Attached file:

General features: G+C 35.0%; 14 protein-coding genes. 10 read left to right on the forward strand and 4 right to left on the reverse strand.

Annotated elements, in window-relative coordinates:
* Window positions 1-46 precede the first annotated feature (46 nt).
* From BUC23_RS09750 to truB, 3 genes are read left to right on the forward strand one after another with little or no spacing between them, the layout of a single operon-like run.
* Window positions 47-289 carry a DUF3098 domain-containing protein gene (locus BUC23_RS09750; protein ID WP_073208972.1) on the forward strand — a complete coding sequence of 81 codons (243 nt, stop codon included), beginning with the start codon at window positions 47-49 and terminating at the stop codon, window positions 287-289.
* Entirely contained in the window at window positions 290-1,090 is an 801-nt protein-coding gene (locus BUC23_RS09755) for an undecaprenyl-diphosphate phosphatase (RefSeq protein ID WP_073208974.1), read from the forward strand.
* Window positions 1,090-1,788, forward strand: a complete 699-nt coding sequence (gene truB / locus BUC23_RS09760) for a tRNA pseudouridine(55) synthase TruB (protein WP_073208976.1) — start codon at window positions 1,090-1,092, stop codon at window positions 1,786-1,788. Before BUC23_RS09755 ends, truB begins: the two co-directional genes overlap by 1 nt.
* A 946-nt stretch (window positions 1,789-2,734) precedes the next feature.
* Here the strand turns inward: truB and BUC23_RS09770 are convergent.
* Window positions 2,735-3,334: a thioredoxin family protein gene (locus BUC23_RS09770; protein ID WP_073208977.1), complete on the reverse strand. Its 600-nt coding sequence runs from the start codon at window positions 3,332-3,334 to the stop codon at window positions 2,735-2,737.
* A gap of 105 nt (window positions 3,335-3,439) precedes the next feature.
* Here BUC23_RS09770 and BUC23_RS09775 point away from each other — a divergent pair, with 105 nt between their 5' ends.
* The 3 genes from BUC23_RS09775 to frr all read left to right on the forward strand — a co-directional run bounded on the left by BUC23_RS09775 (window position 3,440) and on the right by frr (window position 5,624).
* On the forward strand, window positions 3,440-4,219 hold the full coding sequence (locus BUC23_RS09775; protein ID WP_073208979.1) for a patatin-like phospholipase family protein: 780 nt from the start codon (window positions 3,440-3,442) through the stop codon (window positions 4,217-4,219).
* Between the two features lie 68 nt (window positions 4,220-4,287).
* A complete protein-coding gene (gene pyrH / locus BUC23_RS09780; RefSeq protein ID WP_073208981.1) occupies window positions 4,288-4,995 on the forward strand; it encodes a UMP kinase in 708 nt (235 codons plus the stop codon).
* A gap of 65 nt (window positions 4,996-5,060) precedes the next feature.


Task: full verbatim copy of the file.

General features: G+C 35.0%; 14 protein-coding genes. 10 read left to right on the forward strand and 4 right to left on the reverse strand.

Annotated elements, in window-relative coordinates:
* Window positions 1-46 precede the first annotated feature (46 nt).
* From BUC23_RS09750 to truB, 3 genes are read left to right on the forward strand one after another with little or no spacing between them, the layout of a single operon-like run.
* Window positions 47-289 carry a DUF3098 domain-containing protein gene (locus BUC23_RS09750; protein ID WP_073208972.1) on the forward strand — a complete coding sequence of 81 codons (243 nt, stop codon included), beginning with the start codon at window positions 47-49 and terminating at the stop codon, window positions 287-289.
* Entirely contained in the window at window positions 290-1,090 is an 801-nt protein-coding gene (locus BUC23_RS09755) for an undecaprenyl-diphosphate phosphatase (RefSeq protein ID WP_073208974.1), read from the forward strand.
* Window positions 1,090-1,788, forward strand: a complete 699-nt coding sequence (gene truB / locus BUC23_RS09760) for a tRNA pseudouridine(55) synthase TruB (protein WP_073208976.1) — start codon at window positions 1,090-1,092, stop codon at window positions 1,786-1,788. Before BUC23_RS09755 ends, truB begins: the two co-directional genes overlap by 1 nt.
* A 946-nt stretch (window positions 1,789-2,734) precedes the next feature.
* Here the strand turns inward: truB and BUC23_RS09770 are convergent.
* Window positions 2,735-3,334: a thioredoxin family protein gene (locus BUC23_RS09770; protein ID WP_073208977.1), complete on the reverse strand. Its 600-nt coding sequence runs from the start codon at window positions 3,332-3,334 to the stop codon at window positions 2,735-2,737.
* A gap of 105 nt (window positions 3,335-3,439) precedes the next feature.
* Here BUC23_RS09770 and BUC23_RS09775 point away from each other — a divergent pair, with 105 nt between their 5' ends.
* The 3 genes from BUC23_RS09775 to frr all read left to right on the forward strand — a co-directional run bounded on the left by BUC23_RS09775 (window position 3,440) and on the right by frr (window position 5,624).
* On the forward strand, window positions 3,440-4,219 hold the full coding sequence (locus BUC23_RS09775; protein ID WP_073208979.1) for a patatin-like phospholipase family protein: 780 nt from the start codon (window positions 3,440-3,442) through the stop codon (window positions 4,217-4,219).
* Between the two features lie 68 nt (window positions 4,220-4,287).
* A complete protein-coding gene (gene pyrH / locus BUC23_RS09780; RefSeq protein ID WP_073208981.1) occupies window positions 4,288-4,995 on the forward strand; it encodes a UMP kinase in 708 nt (235 codons plus the stop codon).
* A gap of 65 nt (window positions 4,996-5,060) precedes the next feature.